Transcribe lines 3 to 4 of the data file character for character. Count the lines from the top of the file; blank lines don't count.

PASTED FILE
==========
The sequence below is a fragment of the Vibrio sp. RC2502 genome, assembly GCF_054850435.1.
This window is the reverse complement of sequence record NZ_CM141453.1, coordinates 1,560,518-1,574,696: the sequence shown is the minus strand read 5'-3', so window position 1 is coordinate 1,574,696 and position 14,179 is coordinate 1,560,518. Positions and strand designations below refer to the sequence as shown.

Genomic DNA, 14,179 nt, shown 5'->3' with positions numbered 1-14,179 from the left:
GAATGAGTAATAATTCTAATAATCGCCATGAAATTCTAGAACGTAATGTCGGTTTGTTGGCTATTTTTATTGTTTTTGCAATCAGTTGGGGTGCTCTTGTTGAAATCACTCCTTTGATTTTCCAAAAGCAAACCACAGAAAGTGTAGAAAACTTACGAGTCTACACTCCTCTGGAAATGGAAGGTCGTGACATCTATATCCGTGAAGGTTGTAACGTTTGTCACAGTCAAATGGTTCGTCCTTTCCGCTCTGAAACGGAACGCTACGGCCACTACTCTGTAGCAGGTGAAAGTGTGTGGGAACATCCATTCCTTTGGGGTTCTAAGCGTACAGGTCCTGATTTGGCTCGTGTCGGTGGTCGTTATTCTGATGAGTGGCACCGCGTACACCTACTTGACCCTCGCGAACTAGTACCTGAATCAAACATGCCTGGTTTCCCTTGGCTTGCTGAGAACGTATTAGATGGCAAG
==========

Genomic DNA, 14,179 nt, shown 5'->3' with positions numbered 1-14,179 from the left:
GAATGAGTAATAATTCTAATAATCGCCATGAAATTCTAGAACGTAATGTCGGTTTGTTGGCTATTTTTATTGTTTTTGCAATCAGTTGGGGTGCTCTTGTTGAAATCACTCCTTTGATTTTCCAAAAGCAAACCACAGAAAGTGTAGAAAACTTACGAGTCTACACTCCTCTGGAAATGGAAGGTCGTGACATCTATATCCGTGAAGGTTGTAACGTTTGTCACAGTCAAATGGTTCGTCCTTTCCGCTCTGAAACGGAACGCTACGGCCACTACTCTGTAGCAGGTGAAAGTGTGTGGGAACATCCATTCCTTTGGGGTTCTAAGCGTACAGGTCCTGATTTGGCTCGTGTCGGTGGTCGTTATTCTGATGAGTGGCACCGCGTACACCTACTTGACCCTCGCGAACTAGTACCTGAATCAAACATGCCTGGTTTCCCTTGGCTTGCTGAGAACGTATTAGATGGCAAG